Motion Picture Academy Takes Step to Create Museum in Former May Co. Department Store
UPDATED: The building, owned by the Los Angeles County Museum of Art, is located in Los Angeles' Miracle Mile district.
Setting aside its plans to build an expensive motion picture museum in Hollywood, the Academy of Motion Picture Arts and Sciences is working with the Los Angeles County Museum of Art to develop plans to create a museum in the former May Co. department store building in Los Angeles’ Miracle Mile district.
The distinctive building at the intersection of Fairfax Avenue and Wilshire Boulevard is owned by LACMA, which in 1994 acquired the property, built in 1939, and renamed it LACMA West.
The Academy’s board of governors on Tuesday night joined their LACMA counterparts in agreeing to sign a memorandum of understanding to work in good faith in establishing the Academy's movie museum in the May Co. building. The memo opens the door for the two organizations to discuss a future contract and for the Academy to develop fundraising plans.
The Academy said it hopes to sign a long-term lease for the facility and will retain autonomy over all aspects of the museum while benefiting from LACMA's experience in managing arts institutions.
The Academy also will mount a new fundraising campaign for the museum, which will be designed to give visitors an entertaining and interactive experience illuminating the way movies reflect culture and the impact they have upon it. The museum is expected to feature both permanent and rotating exhibitions inside the facility's 300,000 square feet.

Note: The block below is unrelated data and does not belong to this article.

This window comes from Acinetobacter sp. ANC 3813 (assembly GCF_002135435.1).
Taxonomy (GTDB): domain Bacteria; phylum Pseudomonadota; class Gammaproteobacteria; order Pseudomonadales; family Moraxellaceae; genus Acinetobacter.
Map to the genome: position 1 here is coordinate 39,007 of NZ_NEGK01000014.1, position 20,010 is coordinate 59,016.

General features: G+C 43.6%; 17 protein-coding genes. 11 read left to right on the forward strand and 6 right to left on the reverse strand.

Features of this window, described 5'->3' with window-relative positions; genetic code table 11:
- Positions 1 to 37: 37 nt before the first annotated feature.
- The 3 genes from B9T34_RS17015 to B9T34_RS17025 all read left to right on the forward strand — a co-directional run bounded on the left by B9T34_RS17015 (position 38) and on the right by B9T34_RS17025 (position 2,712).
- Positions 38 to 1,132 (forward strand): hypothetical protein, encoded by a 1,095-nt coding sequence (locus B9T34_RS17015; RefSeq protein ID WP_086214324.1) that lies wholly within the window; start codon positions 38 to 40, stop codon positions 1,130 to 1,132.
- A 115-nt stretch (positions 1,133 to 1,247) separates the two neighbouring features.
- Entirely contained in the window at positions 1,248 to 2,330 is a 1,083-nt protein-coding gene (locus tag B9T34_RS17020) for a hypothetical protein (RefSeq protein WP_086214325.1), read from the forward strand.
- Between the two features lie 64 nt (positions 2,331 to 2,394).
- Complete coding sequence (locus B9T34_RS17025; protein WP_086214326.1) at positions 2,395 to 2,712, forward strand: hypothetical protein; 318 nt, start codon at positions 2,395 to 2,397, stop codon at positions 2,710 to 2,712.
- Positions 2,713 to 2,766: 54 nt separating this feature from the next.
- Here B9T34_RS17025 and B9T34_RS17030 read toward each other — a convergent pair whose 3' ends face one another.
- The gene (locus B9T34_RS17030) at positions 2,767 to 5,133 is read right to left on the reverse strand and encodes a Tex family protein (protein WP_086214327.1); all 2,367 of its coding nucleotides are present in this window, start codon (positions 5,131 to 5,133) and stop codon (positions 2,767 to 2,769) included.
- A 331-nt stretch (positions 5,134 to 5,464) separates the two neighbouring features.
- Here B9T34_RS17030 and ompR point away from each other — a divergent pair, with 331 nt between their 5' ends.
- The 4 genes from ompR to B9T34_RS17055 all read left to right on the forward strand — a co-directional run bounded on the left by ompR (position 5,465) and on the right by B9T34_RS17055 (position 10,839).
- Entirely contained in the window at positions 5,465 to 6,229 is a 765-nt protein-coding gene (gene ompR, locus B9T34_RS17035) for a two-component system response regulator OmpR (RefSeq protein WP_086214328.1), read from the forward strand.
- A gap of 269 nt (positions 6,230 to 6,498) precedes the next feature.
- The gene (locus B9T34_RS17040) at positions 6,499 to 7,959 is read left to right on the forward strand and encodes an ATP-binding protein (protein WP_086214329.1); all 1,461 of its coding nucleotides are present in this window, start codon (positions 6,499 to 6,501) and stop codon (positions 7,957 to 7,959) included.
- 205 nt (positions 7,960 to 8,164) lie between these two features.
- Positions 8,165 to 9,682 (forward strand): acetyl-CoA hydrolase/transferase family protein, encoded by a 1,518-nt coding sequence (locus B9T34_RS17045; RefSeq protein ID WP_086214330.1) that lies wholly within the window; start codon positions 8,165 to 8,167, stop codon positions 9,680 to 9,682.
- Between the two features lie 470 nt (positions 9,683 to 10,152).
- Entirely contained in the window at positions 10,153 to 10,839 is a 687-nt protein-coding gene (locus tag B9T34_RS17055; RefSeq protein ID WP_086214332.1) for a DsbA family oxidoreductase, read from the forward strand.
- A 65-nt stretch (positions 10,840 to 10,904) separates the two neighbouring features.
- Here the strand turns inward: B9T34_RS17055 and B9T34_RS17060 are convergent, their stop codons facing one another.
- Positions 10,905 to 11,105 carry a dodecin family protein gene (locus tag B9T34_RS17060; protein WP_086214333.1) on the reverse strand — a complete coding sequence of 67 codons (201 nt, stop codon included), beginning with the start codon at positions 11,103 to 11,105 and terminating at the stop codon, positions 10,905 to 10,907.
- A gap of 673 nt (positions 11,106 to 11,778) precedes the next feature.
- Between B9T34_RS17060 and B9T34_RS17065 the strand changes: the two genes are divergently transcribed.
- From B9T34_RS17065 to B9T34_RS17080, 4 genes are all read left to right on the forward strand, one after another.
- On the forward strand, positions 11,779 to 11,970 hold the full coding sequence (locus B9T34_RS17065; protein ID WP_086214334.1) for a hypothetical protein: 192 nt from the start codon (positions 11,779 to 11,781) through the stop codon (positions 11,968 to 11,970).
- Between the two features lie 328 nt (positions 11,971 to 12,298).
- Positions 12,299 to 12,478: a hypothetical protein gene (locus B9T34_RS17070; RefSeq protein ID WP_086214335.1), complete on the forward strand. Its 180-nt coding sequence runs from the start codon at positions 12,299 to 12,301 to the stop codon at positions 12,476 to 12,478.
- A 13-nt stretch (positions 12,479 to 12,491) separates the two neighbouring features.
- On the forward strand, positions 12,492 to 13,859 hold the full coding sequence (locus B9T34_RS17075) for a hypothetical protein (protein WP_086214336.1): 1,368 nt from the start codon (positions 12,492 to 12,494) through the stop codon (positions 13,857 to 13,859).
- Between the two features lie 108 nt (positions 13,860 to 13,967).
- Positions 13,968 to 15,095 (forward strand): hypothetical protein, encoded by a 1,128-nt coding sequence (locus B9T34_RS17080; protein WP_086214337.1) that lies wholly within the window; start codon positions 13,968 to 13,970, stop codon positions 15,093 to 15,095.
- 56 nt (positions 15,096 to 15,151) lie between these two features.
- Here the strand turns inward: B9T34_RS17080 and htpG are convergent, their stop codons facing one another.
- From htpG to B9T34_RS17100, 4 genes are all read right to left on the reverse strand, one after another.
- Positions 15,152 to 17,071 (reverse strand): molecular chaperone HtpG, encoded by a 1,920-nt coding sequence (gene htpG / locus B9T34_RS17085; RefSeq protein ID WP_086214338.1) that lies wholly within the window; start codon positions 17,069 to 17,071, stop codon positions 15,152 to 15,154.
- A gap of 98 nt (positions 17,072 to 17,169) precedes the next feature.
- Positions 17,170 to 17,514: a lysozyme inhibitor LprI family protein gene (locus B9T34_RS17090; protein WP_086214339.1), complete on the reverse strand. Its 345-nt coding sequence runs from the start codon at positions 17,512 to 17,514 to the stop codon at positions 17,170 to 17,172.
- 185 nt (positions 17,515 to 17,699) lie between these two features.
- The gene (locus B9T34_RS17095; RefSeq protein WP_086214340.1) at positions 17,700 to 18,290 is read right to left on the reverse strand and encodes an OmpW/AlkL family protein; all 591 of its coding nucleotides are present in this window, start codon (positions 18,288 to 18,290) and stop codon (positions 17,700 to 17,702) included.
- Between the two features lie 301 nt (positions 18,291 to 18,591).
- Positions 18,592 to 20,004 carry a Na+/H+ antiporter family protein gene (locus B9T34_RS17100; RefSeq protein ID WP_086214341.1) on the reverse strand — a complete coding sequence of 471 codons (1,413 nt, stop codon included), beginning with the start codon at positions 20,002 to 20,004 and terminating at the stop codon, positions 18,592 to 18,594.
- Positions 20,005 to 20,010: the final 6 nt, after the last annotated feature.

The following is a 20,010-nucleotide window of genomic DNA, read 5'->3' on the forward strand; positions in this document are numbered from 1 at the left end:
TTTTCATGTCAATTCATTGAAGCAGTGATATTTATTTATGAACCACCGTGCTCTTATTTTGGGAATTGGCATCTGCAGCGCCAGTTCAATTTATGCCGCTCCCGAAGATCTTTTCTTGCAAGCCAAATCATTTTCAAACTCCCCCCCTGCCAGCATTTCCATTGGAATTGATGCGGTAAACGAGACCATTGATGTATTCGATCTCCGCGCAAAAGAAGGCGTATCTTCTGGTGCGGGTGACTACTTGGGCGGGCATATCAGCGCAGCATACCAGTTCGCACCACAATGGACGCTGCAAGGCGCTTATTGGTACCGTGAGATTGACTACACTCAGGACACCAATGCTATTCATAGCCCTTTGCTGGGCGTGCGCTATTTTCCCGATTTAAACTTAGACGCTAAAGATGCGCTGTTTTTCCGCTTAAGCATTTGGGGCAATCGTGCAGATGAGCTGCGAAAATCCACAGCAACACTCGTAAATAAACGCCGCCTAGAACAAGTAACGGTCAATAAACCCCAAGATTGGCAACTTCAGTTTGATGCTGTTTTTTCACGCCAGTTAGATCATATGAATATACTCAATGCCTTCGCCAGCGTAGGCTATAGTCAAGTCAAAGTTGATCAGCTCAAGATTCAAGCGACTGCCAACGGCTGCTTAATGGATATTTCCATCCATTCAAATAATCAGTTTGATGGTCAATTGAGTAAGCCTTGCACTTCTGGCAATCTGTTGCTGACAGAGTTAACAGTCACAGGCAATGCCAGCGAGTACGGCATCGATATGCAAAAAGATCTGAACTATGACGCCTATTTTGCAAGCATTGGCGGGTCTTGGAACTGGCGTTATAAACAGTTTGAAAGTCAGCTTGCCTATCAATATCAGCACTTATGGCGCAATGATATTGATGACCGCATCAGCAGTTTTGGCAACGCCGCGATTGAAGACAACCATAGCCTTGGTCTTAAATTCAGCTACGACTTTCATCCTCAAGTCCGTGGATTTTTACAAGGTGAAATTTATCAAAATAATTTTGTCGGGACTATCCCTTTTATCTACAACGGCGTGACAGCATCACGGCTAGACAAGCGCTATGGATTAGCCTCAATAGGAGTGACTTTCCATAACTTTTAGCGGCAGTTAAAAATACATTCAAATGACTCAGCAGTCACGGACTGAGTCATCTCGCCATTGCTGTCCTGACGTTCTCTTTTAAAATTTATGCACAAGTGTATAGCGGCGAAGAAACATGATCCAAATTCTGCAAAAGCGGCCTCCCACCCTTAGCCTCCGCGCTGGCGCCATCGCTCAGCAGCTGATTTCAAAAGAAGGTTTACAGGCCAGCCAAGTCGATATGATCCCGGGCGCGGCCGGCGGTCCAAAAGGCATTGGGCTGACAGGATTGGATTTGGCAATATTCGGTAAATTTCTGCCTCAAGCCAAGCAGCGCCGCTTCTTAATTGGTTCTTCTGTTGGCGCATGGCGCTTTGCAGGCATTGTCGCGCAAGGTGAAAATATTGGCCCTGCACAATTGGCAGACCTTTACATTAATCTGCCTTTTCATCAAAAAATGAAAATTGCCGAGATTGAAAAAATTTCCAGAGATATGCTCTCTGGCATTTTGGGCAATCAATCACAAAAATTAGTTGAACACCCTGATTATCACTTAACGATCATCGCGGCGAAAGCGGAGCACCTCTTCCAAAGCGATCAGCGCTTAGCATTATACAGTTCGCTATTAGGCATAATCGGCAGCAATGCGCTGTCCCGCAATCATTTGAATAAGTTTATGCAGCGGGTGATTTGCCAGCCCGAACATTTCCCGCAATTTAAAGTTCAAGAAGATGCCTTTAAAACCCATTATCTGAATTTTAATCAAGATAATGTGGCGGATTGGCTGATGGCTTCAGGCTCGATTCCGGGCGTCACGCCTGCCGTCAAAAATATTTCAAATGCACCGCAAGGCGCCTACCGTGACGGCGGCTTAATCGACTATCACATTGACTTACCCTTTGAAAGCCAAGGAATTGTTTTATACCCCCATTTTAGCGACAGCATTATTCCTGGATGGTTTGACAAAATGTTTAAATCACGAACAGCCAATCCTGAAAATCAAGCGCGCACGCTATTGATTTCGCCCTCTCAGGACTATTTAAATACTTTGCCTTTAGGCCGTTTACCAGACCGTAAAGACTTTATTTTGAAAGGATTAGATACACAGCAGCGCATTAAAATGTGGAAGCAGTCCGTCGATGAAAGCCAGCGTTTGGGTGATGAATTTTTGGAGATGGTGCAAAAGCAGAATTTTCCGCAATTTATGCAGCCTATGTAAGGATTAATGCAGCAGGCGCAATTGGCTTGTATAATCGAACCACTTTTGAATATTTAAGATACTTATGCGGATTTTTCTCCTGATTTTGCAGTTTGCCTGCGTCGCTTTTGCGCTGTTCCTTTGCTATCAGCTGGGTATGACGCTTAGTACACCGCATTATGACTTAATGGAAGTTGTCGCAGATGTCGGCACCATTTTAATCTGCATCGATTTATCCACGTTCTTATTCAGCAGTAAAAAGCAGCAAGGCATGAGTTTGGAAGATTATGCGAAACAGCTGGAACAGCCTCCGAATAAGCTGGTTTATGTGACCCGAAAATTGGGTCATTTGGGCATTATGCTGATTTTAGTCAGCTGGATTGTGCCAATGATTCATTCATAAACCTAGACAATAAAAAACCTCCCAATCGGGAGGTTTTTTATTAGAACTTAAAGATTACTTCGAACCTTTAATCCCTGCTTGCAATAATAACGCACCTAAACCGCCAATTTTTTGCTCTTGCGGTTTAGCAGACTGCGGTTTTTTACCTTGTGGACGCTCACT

The move represents one of the first major initiatives under the leadership of the Academy's new CEO Dawn Hudson, who had previously worked with LACMA in her role as executive director of Film Independent.
"Finally, our industry will have a dedicated space where we can inform and excite people about the endless range and possibilities of motion pictures," she said of the planned museum, which is to the east of the Academy's Wilshire Boulevard headquarters in Beverly Hills. "This new facility will make our resources and activities -- our programming, our archives, and our library -- even more visible and accessible all year round."
Calling the planned museum, which will sit just to the west of the LACMA campus, "appropriate and long overdue for the city that is home to the motion picture industry," Terry Semel, co-chair of the LACMA board of trustees, said, "the setting could not be more ideal, nestled next to the largest encyclopedic art museum in the Western United States."
Academy president Tom Sherak added, “The new museum will be a world-class destination that is a tangible representation of the Academy’s mission. And the idea of our museum being part of a larger cultural center for the arts, in this city that we love, was incredibly compelling to the Academy board.”
In 2005, the Academy began process of acquiring property in Hollywood for a $400 million museum project, which would house a trove of artifacts and offer public programs, lectures and revolving exhibitions to cater to both locals and tourists. During the next few years, it assembled the multi-acre site off of Vine Street at the cost of as much as $50 million.
AMPAS hired renowned French architect Christian de Portzamparc, who designed the LVMH Tower in New York, to create a sleek, modern edifice, which, when joined with the Academy's adjacent Pickford Center for Motion Picture Study, would create an 8.25-acre campus. But just before a significant capital campaign was to begin, it was derailed by the economic collapse that began in earnest in fall 2008.
The project was set aside, and the Academy's roughly 3.5-acre site -- located across from ArcLight Cinemas, less than a mile from the Kodak Theatre, where the Oscars are handed out – now sits vacant. It was not immediately clear what use the Academy will now make of that site.